Forests still cover about 30 percent of the world’s land area, but swaths the size of Panama are lost each and every year. The world’s rain forests could completely vanish in a hundred years at the current rate of deforestation. Forests are cut down for many reasons, but most of them are related to money or to people’s need to provide for their families.The biggest driver of deforestation is agriculture.
Farmers cut forests to provide more room for planting crops or grazing livestock. Logging operations, which provide the world’s wood and paper products, also cut countless trees each year. Not all deforestation is intentional. Deforestation has many negative effects on the environment. Deforestation also drives climate change. Trees also play a critical role in absorbing the greenhouse gases that fuel global warming.
Deforestation: Facts, Causes & Effects. Deforestation is the permanent destruction of forests in order to make the land available for other uses.
An estimated 18 million acres (7.3 million hectares) of forest, which is roughly the size of the country of Panama, are lost each year, according to the United Nations' Food and Agriculture Organization (FAO). Some other statistics: About half of the world's tropical forests have been cleared (FAO) Forests currently cover about 30 percent of the world’s land mass (National Geographic) Forest loss contributes between 6 percent and 12 percent of annual global carbon dioxide emissions (Nature Geoscience) About 36 football fields worth of trees lost every minute (World Wildlife Fund (WWF)) Location Deforestation occurs around the world, though tropical rainforests are particularly targeted. Though deforestation has increased rapidly in the past 50 years, it has been practiced throughout history. Causes. Deforestation. "Here goes lumber from the Maine woods ... pine, spruce, cedar, - first, second, third, and fourth qualities, so lately all of one quality, to wave over the bear, and moose, and caribou...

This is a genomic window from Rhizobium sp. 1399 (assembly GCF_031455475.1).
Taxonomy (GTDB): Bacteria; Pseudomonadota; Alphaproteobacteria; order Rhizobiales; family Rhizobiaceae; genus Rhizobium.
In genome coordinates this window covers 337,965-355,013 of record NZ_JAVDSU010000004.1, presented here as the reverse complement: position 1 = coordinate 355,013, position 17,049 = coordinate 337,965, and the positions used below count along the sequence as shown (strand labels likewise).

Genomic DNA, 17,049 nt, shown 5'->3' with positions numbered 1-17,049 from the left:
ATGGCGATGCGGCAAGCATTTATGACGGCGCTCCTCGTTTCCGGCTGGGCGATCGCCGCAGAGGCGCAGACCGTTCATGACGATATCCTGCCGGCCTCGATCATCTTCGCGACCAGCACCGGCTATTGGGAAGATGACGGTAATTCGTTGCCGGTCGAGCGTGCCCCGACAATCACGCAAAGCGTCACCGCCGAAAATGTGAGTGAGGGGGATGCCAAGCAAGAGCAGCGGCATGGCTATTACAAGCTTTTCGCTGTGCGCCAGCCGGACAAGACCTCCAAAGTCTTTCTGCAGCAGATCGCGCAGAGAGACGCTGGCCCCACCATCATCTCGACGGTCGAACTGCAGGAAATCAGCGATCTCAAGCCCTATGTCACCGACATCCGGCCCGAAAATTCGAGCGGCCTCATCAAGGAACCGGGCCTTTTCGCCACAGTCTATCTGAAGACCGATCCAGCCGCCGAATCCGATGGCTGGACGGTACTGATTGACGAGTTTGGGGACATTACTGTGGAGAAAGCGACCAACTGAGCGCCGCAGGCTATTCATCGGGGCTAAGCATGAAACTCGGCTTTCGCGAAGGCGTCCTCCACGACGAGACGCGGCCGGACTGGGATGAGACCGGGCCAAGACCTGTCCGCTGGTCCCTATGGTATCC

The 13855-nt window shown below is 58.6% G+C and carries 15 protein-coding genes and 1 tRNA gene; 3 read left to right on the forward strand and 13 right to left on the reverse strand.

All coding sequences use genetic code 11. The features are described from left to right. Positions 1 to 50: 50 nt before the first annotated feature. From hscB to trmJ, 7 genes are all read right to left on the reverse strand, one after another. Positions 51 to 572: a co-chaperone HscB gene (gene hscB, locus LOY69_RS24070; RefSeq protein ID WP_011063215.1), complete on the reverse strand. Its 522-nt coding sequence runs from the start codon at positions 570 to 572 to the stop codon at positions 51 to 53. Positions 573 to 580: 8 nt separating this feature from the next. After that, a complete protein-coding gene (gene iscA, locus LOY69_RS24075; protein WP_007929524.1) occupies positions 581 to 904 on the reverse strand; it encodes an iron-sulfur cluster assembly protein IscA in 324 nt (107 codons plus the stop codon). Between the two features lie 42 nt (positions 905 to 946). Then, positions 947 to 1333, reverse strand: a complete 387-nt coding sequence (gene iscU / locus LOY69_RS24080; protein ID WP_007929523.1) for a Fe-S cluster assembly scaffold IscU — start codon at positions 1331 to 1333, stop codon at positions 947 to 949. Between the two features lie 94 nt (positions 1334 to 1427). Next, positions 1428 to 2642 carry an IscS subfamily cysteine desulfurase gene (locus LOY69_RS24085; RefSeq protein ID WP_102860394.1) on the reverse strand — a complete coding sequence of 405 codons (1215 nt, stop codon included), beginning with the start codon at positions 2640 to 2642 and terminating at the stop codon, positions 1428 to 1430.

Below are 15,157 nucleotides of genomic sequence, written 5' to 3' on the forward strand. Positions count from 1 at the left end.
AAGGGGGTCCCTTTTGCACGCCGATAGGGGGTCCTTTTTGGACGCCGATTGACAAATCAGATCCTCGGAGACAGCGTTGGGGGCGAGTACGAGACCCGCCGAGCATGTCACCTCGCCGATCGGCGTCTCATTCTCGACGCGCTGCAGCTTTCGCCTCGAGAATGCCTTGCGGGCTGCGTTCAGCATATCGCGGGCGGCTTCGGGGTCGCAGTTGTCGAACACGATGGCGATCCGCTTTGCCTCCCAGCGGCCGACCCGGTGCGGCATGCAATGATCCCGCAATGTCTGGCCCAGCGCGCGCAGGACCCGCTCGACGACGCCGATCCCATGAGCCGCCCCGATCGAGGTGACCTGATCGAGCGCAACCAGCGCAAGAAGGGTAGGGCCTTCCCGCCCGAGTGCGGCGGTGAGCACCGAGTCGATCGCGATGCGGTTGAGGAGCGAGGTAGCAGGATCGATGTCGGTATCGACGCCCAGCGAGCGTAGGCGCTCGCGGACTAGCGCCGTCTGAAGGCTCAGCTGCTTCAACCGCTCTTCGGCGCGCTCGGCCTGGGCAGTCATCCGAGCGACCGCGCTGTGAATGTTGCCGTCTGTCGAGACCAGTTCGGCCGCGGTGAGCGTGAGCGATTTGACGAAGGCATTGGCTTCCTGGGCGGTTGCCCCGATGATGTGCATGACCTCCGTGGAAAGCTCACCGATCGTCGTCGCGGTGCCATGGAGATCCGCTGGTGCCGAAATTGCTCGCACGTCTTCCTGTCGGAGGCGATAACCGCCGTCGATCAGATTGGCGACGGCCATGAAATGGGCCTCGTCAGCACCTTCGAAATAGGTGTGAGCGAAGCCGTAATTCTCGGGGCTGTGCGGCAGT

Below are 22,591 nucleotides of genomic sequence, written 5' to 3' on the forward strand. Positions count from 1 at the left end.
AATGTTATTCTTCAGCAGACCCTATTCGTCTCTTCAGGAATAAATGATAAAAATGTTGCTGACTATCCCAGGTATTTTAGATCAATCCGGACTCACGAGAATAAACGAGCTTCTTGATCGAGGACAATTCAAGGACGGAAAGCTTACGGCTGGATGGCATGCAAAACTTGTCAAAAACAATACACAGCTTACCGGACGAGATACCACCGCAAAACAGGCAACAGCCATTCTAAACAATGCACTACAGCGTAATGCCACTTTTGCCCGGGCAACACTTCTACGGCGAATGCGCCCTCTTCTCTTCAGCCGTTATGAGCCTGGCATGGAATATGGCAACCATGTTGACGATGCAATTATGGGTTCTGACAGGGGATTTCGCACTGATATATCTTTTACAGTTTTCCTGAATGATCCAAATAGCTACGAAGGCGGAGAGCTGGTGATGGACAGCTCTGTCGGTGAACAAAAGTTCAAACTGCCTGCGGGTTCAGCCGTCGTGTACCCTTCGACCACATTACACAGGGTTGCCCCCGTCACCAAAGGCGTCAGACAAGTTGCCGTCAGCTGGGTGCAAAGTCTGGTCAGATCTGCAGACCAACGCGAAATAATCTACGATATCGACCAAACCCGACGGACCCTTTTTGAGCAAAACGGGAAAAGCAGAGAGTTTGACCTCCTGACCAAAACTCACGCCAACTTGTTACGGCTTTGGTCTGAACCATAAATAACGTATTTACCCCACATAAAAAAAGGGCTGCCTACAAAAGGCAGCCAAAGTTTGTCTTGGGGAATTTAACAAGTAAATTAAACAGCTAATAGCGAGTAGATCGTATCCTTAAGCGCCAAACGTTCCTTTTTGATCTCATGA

" - Henry David Thoreau, 1845. 1. Introduction It is impossible to overstate the importance of humankind's clearing of the forests. The transformation of forested lands by human actions represents one of the great forces in global environmental change and one of the great drivers of biodiversity loss. The impact of people has been and continues to be profound. Deforestation. Forests cover 31% of the land area on our planet.
They produce vital oxygen and provide homes for people and wildlife. Many of the world’s most threatened and endangered animals live in forests, and 1.6 billion people rely on benefits forests offer, including food, fresh water, clothing, traditional medicine and shelter. But forests around the world are under threat from deforestation, jeopardizing these benefits. Deforestation comes in many forms, including fires, clear-cutting for agriculture, ranching and development, unsustainable logging for timber, and degradation due to climate change. This impacts people’s livelihoods and threatens a wide range of plant and animal species. Forests play a critical role in mitigating climate change because they act as a carbon sink—soaking up carbon dioxide that would otherwise be free in the atmosphere and contribute to ongoing changes in climate patterns.
WWF has been working to protect forests for more than 50 years.